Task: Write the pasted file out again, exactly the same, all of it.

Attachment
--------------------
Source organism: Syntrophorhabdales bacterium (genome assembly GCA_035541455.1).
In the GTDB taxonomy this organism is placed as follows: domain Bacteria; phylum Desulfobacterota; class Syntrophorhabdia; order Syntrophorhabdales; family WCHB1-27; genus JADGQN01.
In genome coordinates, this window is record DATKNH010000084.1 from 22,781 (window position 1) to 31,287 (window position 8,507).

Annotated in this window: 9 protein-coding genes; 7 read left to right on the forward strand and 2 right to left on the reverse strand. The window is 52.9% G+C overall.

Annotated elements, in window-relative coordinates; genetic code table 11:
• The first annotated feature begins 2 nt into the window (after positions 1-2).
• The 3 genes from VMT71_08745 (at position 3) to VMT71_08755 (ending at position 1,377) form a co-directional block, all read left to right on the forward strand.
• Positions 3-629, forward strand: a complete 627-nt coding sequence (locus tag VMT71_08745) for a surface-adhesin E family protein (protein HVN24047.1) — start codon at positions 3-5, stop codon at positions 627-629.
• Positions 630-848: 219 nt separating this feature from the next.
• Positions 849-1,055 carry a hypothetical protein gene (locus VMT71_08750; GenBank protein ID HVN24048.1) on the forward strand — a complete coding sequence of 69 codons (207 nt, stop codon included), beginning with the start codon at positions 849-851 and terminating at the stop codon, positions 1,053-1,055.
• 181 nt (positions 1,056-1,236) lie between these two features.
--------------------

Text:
Source organism: Syntrophorhabdales bacterium (genome assembly GCA_035541455.1).
In the GTDB taxonomy this organism is placed as follows: domain Bacteria; phylum Desulfobacterota; class Syntrophorhabdia; order Syntrophorhabdales; family WCHB1-27; genus JADGQN01.
In genome coordinates, this window is record DATKNH010000084.1 from 22,781 (window position 1) to 31,287 (window position 8,507).

Annotated in this window: 9 protein-coding genes; 7 read left to right on the forward strand and 2 right to left on the reverse strand. The window is 52.9% G+C overall.

Annotated elements, in window-relative coordinates; genetic code table 11:
• The first annotated feature begins 2 nt into the window (after positions 1-2).
• The 3 genes from VMT71_08745 (at position 3) to VMT71_08755 (ending at position 1,377) form a co-directional block, all read left to right on the forward strand.
• Positions 3-629, forward strand: a complete 627-nt coding sequence (locus tag VMT71_08745) for a surface-adhesin E family protein (protein HVN24047.1) — start codon at positions 3-5, stop codon at positions 627-629.
• Positions 630-848: 219 nt separating this feature from the next.
• Positions 849-1,055 carry a hypothetical protein gene (locus VMT71_08750; GenBank protein ID HVN24048.1) on the forward strand — a complete coding sequence of 69 codons (207 nt, stop codon included), beginning with the start codon at positions 849-851 and terminating at the stop codon, positions 1,053-1,055.
• 181 nt (positions 1,056-1,236) lie between these two features.